They are in the middle of Main Street, in front of an electrical store whose window is filled with old lamps (there is something about this town, she thinks, a decaying old mill town it shows its roots in the repetition of goods—a window full of old lamps, hordes of secondhand stores with lace tablecloths and old shoes—as if, like the people, all the products were somehow just stuck there). She is wearing a thick gray wool sweater that she has owned for ten years. The cuffs are falling off and she has hooked her fingers through the holes and balled up her hands. I hate it here, she says. You don't even know how to hold an umbrella.
The Bismarck Café is the only place she professes to like in town. It is below ground, at the bottom of a steep iron stairwell. Inside is a spectacle of lush, filthy fabrics in mustard and crimson and gold. A thin slant of light cuts down from the grate on Main Street and in back there is a door with a window that looks out onto a parking lot. It is a dirty place, with bric-a-brac laced with cobwebs, elaborate frames containing old photos from places she has never been and is certain no longer exists in this form (Krakow, Venice, someplace in the Riviera), and a statue of Jesus that has been placed in such a location—outside the bathroom—that the whole thing is a great comfort to her. Like her, Frederic goes to the café every day. He usually arrives at three and eats a bowl of soup and a plate of brown rice with a small ceramic dish of vinaigrette on the side. For a long time she watches him when he is not looking. One day they sit at adjoining tables and share the bench that runs the length of the wall. He stares at her until he gets her attention and then says, your husband is in my department. It is more a statement than a question.
Yes, she says, Chris.
And you are from New York? Yes?
Well, what do you think of it here?
She takes time to answer, measuring the gulf between the expected answer and what she perceives as the truth. I don't like it, she says at last. He lifts a pile of papers and begins to laugh. You don't like it, he repeats, as if it was a joke that she has made, and he continues to laugh while he draws his papers onto the table and bends over to study them.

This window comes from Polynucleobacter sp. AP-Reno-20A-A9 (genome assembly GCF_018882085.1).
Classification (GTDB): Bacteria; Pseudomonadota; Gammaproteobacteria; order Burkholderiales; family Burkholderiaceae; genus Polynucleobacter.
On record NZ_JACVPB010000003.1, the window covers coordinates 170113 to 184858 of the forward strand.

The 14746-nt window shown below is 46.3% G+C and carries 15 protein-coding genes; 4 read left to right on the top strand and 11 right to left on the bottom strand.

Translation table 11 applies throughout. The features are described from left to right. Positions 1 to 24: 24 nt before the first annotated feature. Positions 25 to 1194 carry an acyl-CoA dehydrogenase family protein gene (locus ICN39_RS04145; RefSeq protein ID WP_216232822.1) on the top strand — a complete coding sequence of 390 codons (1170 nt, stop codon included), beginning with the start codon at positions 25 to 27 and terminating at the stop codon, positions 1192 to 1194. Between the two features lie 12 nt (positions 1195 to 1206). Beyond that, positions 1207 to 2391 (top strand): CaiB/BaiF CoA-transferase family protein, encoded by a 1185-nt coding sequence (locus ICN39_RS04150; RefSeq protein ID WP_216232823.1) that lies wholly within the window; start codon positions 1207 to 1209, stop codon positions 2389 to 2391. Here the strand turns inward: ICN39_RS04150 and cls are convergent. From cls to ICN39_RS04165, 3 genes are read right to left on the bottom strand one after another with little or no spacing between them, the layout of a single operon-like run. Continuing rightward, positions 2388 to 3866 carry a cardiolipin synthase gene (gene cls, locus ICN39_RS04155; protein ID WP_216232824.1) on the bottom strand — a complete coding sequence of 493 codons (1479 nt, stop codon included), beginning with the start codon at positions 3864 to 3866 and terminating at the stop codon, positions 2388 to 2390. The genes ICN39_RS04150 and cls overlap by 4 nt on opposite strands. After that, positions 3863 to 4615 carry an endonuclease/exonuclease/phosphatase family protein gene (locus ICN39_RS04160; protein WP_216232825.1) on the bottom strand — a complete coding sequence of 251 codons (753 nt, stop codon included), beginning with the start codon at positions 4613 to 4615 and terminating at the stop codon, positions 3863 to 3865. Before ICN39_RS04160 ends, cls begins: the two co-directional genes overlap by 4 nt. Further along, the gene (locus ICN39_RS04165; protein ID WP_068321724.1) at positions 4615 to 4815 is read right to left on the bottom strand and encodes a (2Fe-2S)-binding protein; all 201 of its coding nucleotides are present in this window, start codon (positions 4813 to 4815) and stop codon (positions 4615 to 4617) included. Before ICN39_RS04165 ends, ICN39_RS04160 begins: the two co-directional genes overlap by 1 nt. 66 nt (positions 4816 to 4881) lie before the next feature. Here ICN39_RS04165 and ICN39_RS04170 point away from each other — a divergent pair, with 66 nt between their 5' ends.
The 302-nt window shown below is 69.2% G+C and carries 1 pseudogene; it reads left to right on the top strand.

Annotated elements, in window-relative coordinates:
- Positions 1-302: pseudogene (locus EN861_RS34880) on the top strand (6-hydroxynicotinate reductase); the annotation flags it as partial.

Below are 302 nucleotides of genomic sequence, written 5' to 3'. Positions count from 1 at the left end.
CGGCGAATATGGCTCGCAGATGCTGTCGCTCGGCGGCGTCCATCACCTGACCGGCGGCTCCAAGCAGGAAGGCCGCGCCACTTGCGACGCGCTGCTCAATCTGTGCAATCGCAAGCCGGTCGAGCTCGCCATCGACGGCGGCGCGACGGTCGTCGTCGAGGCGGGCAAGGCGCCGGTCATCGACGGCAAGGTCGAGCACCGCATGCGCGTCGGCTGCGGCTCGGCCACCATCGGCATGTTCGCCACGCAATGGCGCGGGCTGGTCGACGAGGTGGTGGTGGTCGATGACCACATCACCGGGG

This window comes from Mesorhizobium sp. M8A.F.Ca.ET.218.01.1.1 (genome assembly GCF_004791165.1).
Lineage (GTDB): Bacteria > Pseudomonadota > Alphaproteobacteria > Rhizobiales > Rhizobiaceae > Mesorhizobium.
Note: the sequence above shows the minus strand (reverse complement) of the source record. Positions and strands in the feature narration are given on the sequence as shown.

The next day he asks if he might join her. He asks by mumbling and flipping his hand towards the empty chair. He is shyer this time, and more interested in her, as if he had not been overly struck by her the day before but woke with a memory and a particular question. In this way, they spend long afternoons at the café. Though he grades papers much of the time—idiots, simpletons, he mumbles to himself while he corrects with a red pen, sweating, visibly uncomfortable in his chair—he never talks about school, instead seems to exist entirely in the realm of the café and the movie store and the run down old independent theater down the alley, as if she is to believe his life was a sort of bohemian migration of amusements. She in turn doesn't talk about her mornings in the accounting office, the job that Chris managed to acquire for her, despite her complete lack of accounting experience.
Spread before her, taking up nearly the entire table, are her periodicals—her New Yorkers spitting out reply cards all over the floor (they come twice a week now, she says, every time I go to the mailbox there is a New Yorker. It has snowballed. It has gotten out of control. The more I read, the more New Yorkers there are. They are now composing issues only for me), style magazines from seasons ago, the travel pages from the New York Times containing a piece she has wanted to read on Romania and an article on making pierogies on Staten Island in a place that smells of cabbage and anise. What is this! he asked one time, losing patience with her papers that kept falling to the ground, thrusting a hand towards the piles, tell me what is the point in all of this?! He learned not to ask again, because she simply looked up, looked at the papers, and a great gulf was created, she could not retrieve an answer, her lips, dried and hard as an old fig, scrunched up, he grabbed a section from the pile, Romania! he said with enthusiasm, I have once been to Romania!